Archive ORX Session Previews 2018

Mixed Reality in Surgery: Dare to Creatively Disrupt

The first surgeon to ever use Google Glass in the OR touts the technology that's poised to redefine how you perform surgery.

Rafael Grossmann

Rafael Grossmann, MD


Rafael Grossmann, MD,
Rafael Grossmann, MD, FACS Surgeon, Educator, Healthcare Futurist Bangor, Maine

Rafael Grossmann, MD, FACS, the first doctor ever to use Google Glass to perform surgery — he wore his device while inserting a feeding tube into a patient in the OR and streamed the video live — says virtual reality will soon become an accepted reality in the OR.

A wonderful and engaging speaker, Dr. Grossmann will bring the future of medicine to life at OR Excellence. He says telemedicine, m-health technology and healthcare social media will soon redefine the way in which you deliver health care.

"Mixed reality is a little bit of an abstract concept. You have digital renderings that are not real. You get to see them in the computer and smart-glass screen. Then with augmented reality, you have a visual rendering superimposed into reality through a camera or screen," says Dr. Grossmann. "And then when you mix the two, and you interact with images, you get the concept, the abstraction, of mixed reality."

A self-proclaimed "gadget geek," Dr. Grossmann separates mixed reality into 3 categories:

  • Education. The technology can be used to learn the steps of a procedure. There are platforms such as MedicalRealities, MedicalHolodeck, Animares, ProximieAR, SurgicalTheater and ImmersiveTouch that are breaking ground in teaching the steps of a surgical procedure to surgeons, students and even patients, so that they can get a better understanding of what type of procedure is being done.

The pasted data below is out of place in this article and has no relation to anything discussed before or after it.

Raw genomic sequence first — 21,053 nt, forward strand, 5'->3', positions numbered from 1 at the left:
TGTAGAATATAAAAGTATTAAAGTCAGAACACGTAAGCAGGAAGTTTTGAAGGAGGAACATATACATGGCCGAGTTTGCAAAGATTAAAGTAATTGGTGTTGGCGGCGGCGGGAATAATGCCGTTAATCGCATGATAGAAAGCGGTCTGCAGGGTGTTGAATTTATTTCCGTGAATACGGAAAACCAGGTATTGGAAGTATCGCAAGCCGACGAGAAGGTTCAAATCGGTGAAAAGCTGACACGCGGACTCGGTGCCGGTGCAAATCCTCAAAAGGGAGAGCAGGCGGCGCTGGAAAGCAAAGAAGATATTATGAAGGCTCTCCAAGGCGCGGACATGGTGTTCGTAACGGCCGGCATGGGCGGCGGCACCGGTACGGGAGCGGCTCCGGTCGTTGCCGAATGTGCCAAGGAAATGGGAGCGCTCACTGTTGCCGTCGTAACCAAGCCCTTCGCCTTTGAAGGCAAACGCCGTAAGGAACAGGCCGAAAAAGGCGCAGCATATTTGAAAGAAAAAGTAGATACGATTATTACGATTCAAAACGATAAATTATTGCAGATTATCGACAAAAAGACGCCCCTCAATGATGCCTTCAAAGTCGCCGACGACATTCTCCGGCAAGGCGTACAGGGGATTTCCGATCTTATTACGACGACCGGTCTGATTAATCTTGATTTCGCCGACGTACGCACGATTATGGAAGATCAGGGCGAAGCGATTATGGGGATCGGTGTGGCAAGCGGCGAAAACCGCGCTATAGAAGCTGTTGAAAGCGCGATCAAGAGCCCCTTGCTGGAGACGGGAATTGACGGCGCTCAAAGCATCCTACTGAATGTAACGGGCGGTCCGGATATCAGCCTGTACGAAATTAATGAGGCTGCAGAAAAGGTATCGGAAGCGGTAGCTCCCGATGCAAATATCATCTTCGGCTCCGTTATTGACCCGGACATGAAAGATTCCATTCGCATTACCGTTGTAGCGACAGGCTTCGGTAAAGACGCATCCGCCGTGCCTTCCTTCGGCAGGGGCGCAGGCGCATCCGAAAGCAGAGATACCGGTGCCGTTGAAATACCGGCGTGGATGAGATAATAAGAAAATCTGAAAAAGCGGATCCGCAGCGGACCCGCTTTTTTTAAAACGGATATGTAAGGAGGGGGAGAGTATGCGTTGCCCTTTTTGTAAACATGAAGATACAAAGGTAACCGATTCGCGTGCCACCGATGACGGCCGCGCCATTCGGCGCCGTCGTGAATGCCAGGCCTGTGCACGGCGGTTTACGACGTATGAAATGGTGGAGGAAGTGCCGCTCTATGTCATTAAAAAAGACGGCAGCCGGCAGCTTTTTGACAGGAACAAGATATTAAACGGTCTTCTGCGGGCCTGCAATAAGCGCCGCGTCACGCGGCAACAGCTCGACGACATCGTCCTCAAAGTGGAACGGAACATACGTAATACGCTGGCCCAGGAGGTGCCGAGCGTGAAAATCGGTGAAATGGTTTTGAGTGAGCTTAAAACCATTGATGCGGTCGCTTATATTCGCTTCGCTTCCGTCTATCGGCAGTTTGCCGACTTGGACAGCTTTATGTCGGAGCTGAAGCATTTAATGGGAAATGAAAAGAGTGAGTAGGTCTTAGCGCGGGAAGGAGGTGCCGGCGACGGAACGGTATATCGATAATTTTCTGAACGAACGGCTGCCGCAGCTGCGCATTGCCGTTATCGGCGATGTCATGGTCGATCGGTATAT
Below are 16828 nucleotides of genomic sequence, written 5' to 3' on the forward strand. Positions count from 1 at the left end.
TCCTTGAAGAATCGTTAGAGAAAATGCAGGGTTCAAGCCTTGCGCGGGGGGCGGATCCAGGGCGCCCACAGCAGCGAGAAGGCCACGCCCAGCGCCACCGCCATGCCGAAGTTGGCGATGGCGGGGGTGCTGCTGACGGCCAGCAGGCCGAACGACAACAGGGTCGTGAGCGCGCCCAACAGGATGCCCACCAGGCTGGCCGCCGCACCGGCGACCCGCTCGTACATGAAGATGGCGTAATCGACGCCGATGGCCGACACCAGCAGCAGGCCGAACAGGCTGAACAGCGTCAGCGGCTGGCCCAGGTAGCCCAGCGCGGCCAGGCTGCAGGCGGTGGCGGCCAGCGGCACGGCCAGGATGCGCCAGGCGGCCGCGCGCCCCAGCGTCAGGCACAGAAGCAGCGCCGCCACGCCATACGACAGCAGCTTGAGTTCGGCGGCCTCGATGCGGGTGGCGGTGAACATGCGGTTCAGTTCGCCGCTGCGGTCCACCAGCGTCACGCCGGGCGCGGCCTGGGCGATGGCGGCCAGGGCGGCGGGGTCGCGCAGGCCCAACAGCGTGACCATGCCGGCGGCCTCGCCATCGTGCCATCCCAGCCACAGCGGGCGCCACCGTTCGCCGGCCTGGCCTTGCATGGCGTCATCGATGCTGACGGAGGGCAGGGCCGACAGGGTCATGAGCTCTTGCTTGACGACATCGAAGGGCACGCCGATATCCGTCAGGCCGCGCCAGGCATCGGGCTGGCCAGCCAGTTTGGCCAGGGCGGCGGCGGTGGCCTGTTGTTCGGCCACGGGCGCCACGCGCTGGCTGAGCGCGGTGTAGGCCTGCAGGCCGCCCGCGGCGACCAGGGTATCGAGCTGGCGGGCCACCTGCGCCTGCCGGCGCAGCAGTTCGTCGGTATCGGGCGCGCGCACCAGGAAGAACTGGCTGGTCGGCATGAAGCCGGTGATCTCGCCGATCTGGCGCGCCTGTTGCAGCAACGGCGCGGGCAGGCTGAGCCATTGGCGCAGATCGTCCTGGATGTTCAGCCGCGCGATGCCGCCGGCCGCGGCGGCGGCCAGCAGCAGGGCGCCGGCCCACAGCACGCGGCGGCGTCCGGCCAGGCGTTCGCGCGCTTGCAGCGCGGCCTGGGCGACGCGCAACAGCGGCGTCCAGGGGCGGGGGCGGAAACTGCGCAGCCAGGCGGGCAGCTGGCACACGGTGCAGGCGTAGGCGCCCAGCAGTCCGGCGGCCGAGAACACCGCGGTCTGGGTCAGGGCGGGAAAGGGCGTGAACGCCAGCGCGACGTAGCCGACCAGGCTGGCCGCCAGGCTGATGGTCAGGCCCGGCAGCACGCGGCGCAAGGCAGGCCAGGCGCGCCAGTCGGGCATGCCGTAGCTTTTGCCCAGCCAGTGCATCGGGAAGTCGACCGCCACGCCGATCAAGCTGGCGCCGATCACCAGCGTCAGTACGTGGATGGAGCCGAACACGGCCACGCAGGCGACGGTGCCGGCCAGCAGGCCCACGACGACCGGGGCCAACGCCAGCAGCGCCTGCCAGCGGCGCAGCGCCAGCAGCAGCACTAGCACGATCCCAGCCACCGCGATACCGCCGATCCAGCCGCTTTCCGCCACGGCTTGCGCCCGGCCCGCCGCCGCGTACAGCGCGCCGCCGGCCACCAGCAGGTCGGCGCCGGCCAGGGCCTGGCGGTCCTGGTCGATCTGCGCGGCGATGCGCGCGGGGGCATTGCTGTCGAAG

• Diagnostics. The technology is almost to the point where surgeons can take radiological images and make them holographic 3D images floating in the air, right in front of their eyes. And they can interact with those 3D images, which are derived from the same data that the surgeon use from a CAT scan or an MRI.
  • Therapeutic. Although it hasn't been done yet in a manner that is clinically reliable, the technology exists where a surgeon can look at a mixed reality image through glasses or through a screen and can be guided by that image to interact with the physical body of the patient.

"My ultimate responsibility is to be out there evangelizing and preaching to the general public, the medical community, regulators and healthcare administrators," says Dr. Grossmann. "This is becoming real, and the more we talk about it, the more the perceptions are going to change and the more this is going to become an accepted reality."

Dr. Grossmann preaches patience. "It is not easy," he says, "The more disruption, the more obstruction." OSM

  • On June 20, 2013, performed the first surgery ever documented with Google Glass.
  • Full-time practicing surgeon and healthcare futurist who blogs at and is active on Twitter at @ZGJR.
  • Throughout his career, he has focused on tapping the paradoxical power of technology to coexist with better, more humane medical care.
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